Ancient Pinkie Reveals Your New Relatives
DNA helps decode history of Denisovans
By Matt Cantor,  Newser User
Posted Dec 23, 2010 1:12 PM CST
This 2005 photo provided by the journal Nature shows participants in an archaeological conference inside of Denisova cave in Altai Mountains of southern Siberia, where the pinkie was found.   (AP Photo/Nature, Johannes Krause)
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(Newser) – A 30,000-year-old finger is pointing the way to a population of humans experts never knew existed. The pinkie bone, discovered in southern Siberia in what's known as the Desinova Cave, contains DNA that scientists used to sequence the entire genome of the young girl it belonged to, NPR reports.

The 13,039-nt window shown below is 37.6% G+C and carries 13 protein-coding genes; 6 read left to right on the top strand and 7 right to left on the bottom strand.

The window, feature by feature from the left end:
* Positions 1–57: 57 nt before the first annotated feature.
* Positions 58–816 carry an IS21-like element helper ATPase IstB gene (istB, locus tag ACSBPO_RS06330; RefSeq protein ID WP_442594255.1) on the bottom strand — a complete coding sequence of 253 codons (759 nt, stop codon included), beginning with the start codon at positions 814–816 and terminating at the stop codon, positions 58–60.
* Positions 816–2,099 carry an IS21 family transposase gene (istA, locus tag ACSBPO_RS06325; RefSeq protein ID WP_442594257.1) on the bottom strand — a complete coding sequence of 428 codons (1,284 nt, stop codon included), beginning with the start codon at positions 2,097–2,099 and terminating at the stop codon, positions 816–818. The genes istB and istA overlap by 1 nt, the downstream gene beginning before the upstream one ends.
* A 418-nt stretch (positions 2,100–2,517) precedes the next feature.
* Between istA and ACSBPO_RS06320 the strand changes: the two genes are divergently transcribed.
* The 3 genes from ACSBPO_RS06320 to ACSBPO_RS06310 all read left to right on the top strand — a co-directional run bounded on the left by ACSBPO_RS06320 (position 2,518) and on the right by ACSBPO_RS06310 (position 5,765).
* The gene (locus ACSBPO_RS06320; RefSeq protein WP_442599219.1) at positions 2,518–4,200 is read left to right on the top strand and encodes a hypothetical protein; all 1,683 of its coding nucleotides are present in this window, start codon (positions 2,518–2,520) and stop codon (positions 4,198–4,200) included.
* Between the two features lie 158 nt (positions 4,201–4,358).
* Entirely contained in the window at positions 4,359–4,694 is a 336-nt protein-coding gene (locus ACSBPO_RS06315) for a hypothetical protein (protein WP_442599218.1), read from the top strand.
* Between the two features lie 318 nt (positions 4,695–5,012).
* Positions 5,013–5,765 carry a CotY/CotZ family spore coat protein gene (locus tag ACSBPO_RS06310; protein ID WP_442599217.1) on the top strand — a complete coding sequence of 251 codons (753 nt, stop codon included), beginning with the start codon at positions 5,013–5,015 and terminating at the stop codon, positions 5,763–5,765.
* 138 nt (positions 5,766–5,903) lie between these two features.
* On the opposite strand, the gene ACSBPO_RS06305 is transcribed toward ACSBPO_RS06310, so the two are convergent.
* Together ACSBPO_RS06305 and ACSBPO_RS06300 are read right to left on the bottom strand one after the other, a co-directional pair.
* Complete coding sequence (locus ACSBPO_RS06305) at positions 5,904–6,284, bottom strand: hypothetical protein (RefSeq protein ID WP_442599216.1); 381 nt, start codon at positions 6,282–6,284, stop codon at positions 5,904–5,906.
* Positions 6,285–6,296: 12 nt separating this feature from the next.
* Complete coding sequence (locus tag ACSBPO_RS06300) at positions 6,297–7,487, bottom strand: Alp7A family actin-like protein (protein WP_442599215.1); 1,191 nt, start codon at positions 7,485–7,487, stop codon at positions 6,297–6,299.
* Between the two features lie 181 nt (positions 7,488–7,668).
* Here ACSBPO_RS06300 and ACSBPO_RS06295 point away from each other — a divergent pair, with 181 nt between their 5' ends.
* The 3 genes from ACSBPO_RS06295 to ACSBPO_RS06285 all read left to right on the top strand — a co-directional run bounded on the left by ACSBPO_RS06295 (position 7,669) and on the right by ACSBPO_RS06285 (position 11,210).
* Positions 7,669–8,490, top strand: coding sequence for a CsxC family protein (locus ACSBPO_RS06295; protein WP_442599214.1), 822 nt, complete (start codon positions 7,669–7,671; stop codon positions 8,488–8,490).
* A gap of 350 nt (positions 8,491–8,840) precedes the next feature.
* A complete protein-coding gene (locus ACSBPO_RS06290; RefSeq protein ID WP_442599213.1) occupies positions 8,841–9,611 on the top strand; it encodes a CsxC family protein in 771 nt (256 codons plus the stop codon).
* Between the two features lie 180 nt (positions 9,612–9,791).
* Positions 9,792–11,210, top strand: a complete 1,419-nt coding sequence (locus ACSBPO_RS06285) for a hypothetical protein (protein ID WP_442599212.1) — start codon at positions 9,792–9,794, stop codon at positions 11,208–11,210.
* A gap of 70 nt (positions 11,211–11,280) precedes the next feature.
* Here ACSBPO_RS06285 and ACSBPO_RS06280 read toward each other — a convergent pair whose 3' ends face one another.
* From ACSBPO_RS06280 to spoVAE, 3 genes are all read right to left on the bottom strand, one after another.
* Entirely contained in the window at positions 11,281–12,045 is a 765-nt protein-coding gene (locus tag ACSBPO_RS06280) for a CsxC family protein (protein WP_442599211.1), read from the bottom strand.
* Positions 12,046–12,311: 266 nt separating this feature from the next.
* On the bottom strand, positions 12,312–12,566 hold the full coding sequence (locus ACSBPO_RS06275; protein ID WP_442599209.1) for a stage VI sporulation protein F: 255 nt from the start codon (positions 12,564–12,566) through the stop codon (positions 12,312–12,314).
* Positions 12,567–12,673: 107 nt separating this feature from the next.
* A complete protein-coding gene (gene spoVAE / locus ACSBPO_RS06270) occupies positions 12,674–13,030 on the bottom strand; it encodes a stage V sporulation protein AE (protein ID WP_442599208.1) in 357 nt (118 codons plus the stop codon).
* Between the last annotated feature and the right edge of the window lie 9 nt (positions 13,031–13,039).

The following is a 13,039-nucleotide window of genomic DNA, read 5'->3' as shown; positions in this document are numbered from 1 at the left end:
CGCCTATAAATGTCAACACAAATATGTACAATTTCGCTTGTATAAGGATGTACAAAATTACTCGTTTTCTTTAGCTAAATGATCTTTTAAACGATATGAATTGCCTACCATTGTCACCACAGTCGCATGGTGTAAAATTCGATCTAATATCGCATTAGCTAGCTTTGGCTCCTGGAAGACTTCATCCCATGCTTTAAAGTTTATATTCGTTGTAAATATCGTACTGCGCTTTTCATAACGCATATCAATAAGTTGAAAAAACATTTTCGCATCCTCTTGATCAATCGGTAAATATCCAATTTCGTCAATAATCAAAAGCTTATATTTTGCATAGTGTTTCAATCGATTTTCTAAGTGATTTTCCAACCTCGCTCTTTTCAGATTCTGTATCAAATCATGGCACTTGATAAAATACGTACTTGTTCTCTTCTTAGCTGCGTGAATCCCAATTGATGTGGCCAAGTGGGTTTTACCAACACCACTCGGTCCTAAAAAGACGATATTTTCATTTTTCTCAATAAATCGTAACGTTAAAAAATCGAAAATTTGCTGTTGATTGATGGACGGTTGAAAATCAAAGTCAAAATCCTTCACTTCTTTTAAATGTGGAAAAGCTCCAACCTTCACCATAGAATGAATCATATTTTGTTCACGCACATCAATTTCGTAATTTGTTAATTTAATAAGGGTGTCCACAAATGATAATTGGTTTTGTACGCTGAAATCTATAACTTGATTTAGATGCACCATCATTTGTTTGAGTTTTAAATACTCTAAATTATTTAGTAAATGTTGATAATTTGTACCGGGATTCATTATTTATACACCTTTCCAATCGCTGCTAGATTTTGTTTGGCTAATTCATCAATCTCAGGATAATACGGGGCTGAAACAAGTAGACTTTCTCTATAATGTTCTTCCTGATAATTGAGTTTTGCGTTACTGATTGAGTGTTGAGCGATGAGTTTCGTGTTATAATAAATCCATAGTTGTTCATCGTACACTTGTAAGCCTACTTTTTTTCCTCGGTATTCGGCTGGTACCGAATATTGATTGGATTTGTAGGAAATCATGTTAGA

It shows the population of so-called Denisovans were more like Neanderthals than modern humans. The genome also reveals a relatively close relationship with today’s people of New Guinea, suggesting the Denisovans lived all over the world.